Aon Benfield’s Impact Forecasting Head Explains the Latest in Models

By | October 6, 2014

Adam Podlaha, the head of Aon Benfield’s Impact Forecasting division, is responsible for overseeing the collection of the data and its implementation in creating the latest catastrophe and other models. He explained some of the developments in his field in an interview at the Reinsurance Rendezvous.

“We are developing models in areas where there is good coverage,” he said; “because we’re trying to improve the models, and bring in things, which many of them don’t have.” An example includes a “custom damage function” for a specific company, one that perhaps “covers greenhouses or churches.”

Impact Forecasting is also working on “models for areas and territories, which have no coverage,” he said. “We just released an Arabian Peninsula earthquake model, for example, and a Chilean earthquake and tsunami model, which is quite novel because of the correlation between earthquakes and tsunamis.”

As far as gathering the necessary data to construct those models, Podlaha said he wished it were as easy in other parts of the world as it is in the U.S. and Europe. For more exotic locales he said “it’s really cooperation between our own research people, who look for the data that is available, but also its cooperation with local partners, with local universities, local commercial organizations.” For the Chilean earthquake model Impact Forecasting worked with the University of Valparaiso.

It employs the same data gathering process in other areas. “We look always for local partners,” Podlaha said. “It’s very important to get them, and to actually get involved with them” in collecting the data. He explained that it’s often a case of working with local governmental offices, such as hydrological agencies in Thailand for flood models.

Once they can be shown what the model is about, and how it will help them more clearly understand local conditions and risks, they are usually very happy to cooperate in the model’s construction. “But, he added; “it takes time to gain their trust and work out the details of the cooperation to make sure they know how they will benefit from the model.”

Podlaha cautioned that “a model is a tool; you can’t expect them to be perfect; however, what people expect from the model is that it will perform well with real events.” He cited last winter in Europe, when a number of severe storms caused significant losses. In that case “we used those storms to validate our model.”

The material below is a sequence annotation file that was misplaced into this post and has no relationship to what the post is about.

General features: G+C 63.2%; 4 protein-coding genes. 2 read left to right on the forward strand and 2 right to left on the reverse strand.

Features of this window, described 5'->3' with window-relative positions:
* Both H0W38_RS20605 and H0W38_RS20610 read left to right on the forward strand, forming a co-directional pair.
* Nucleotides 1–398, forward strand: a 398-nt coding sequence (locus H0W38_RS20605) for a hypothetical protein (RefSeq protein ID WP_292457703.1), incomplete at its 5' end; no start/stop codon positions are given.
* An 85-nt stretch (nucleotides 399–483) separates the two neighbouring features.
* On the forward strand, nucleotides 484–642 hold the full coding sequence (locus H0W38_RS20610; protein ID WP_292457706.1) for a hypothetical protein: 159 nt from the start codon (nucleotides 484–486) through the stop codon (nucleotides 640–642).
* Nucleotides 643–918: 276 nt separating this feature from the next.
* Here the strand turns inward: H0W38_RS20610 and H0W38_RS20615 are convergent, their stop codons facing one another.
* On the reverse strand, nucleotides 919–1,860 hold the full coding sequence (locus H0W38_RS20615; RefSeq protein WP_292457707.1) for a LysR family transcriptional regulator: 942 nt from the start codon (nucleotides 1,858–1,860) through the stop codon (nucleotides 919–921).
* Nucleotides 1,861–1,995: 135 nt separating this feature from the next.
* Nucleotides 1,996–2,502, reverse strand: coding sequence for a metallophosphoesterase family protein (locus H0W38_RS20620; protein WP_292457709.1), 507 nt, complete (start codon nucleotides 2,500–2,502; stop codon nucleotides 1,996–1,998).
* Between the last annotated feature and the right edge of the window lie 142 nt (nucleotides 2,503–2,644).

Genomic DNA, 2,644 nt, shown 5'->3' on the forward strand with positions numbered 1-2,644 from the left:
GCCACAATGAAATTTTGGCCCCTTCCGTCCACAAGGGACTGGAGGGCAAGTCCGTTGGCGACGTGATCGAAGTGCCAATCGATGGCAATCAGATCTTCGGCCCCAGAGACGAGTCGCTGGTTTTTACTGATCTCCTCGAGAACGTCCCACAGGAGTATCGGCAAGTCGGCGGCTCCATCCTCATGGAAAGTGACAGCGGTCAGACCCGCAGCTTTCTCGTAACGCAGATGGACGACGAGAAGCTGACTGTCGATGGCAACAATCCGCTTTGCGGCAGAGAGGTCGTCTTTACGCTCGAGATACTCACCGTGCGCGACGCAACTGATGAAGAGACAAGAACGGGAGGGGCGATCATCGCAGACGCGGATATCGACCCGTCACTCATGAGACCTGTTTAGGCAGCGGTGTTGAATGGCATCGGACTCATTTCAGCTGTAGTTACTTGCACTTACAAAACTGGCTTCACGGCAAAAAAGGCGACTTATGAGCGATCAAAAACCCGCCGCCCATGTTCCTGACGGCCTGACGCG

Following the events Impact Forecasting received the data to do so. “The day after we got the wind speed data; we could work out the map of wind; we plug it into our model, and then we can give the market early estimates of the losses, and then we can compare the estimates in a few weeks’ time with the loss estimates from PERILS, an organization that collects data across Europe for wind.” In fact Podlaha said they were even able to forecast what the potential loss levels would be a day before the storm actually hit the affected areas.

While wind and floods are the principle focus of its activities, Impact Forecasting is also engaged in modeling other types of risks. Podlaha said they’re working on models for terrorist attacks, based on Lloyd’s RDS [Realistic Disaster Scenario] program. “They [Lloyd’s] have two in the U.S. – Rockefeller Center and the New York Stock Exchange. These are basic scenarios defined by Lloyd’s, which are in concentric circles, and they incorporate losses.

“What we have done is to take these scenarios to a different level. We still use the same basic definition of the scenario itself, but we employ fluid dynamics modeling. We actually create a 3-D blast of, for instance, a two ton bomb in Rockefeller Center, and we work out what the likely losses will be.” He described the process as being a “more up to date model” of the actual blast.

In the case above, the results showed less of an impact further from the blast site, as it took into account the shielding effects of buildings surrounding the blast site and other data. “We had all of the parameters in place,” Podlaha said. The blast scenarios also used the “same tools,” i.e. computer simulations, as are used by “official organizations in the U.S., the fire department and the New York police.”

It’s an interesting technique, as Podlaha said “it could be applied anywhere.” The next step is to expand beyond the Lloyd’s scenarios. “Clients are coming to us and saying that they would like to do this blast modeling for our areas ‘accumulations.’ It’s almost custom modeling for their portfolio.” Those clients can include both insurance companies and Lloyd’s syndicates, who are required to report using the RDS scenarios.

Impact forecasting is also analyzing the extent of “connectivity,” Podlaha explained. “It’s about basically giving us access to our clients, and to models or platforms, independently of each other.” For example, an insurance company that wants to underwrite a risk in Austria, “and we have a model for it, and you already have a system where you can do this underwriting, we can supply our model in a way that makes it easier to underwrite in your own system.”

The purpose is to “make sure that you can access different models independently of the platform.” The project involves working with PERILS, the Zurich-based firm that “has been supplying the European market with both loss data and exposure data. To make it easier we have reformatted the data into our ELEMENTS format. People can just unload it from the website an run it through their model.”

This makes it easier to use as it “minimizes the work in formatting data and preparing it for analysis, and you spend more time on actually doing the analysis and analyzing the results.” The process means people are able to base decisions on actualities, rather than on the process of obtaining them.

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